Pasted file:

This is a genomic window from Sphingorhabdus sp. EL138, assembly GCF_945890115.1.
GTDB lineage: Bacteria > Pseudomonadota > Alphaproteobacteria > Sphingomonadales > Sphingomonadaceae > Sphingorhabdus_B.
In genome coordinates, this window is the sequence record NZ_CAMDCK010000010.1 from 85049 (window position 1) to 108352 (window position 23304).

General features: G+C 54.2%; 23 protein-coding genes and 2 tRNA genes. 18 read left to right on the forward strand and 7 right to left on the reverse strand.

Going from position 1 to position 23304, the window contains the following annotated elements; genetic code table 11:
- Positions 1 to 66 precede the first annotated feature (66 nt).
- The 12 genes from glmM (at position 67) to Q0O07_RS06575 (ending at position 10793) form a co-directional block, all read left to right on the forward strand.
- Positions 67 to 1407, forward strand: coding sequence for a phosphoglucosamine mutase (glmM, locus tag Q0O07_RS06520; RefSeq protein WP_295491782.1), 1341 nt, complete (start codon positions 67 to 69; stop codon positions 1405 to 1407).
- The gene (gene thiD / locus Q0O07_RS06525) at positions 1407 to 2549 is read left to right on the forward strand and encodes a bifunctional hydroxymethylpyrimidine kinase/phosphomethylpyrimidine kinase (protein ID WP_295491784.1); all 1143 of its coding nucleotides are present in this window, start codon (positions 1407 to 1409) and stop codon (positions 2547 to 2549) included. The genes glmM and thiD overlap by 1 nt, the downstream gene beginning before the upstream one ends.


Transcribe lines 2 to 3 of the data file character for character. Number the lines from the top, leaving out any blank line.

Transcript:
GTDB lineage: Bacteria > Pseudomonadota > Alphaproteobacteria > Sphingomonadales > Sphingomonadaceae > Sphingorhabdus_B.
In genome coordinates, this window is the sequence record NZ_CAMDCK010000010.1 from 85049 (window position 1) to 108352 (window position 23304).